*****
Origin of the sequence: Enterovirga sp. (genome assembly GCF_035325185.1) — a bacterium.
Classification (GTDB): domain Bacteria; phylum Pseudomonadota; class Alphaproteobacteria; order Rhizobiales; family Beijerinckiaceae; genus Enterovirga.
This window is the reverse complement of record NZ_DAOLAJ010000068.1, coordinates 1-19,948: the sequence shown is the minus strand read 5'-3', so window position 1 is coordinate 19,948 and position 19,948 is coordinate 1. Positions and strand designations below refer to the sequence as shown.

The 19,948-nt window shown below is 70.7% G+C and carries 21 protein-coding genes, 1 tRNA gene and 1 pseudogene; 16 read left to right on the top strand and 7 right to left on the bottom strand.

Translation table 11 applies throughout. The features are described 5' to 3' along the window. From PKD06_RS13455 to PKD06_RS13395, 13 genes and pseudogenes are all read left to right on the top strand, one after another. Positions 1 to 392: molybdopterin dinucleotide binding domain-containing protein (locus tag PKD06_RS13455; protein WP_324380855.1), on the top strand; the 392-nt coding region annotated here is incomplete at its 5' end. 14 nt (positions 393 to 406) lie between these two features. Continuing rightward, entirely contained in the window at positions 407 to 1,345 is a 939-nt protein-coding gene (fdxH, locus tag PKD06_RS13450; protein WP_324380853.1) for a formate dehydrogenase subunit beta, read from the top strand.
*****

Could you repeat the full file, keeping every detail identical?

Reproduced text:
Origin of the sequence: Enterovirga sp. (genome assembly GCF_035325185.1) — a bacterium.
Classification (GTDB): domain Bacteria; phylum Pseudomonadota; class Alphaproteobacteria; order Rhizobiales; family Beijerinckiaceae; genus Enterovirga.
This window is the reverse complement of record NZ_DAOLAJ010000068.1, coordinates 1-19,948: the sequence shown is the minus strand read 5'-3', so window position 1 is coordinate 19,948 and position 19,948 is coordinate 1. Positions and strand designations below refer to the sequence as shown.

The 19,948-nt window shown below is 70.7% G+C and carries 21 protein-coding genes, 1 tRNA gene and 1 pseudogene; 16 read left to right on the top strand and 7 right to left on the bottom strand.

Translation table 11 applies throughout. The features are described 5' to 3' along the window. From PKD06_RS13455 to PKD06_RS13395, 13 genes and pseudogenes are all read left to right on the top strand, one after another. Positions 1 to 392: molybdopterin dinucleotide binding domain-containing protein (locus tag PKD06_RS13455; protein WP_324380855.1), on the top strand; the 392-nt coding region annotated here is incomplete at its 5' end. 14 nt (positions 393 to 406) lie between these two features. Continuing rightward, entirely contained in the window at positions 407 to 1,345 is a 939-nt protein-coding gene (fdxH, locus tag PKD06_RS13450; protein WP_324380853.1) for a formate dehydrogenase subunit beta, read from the top strand.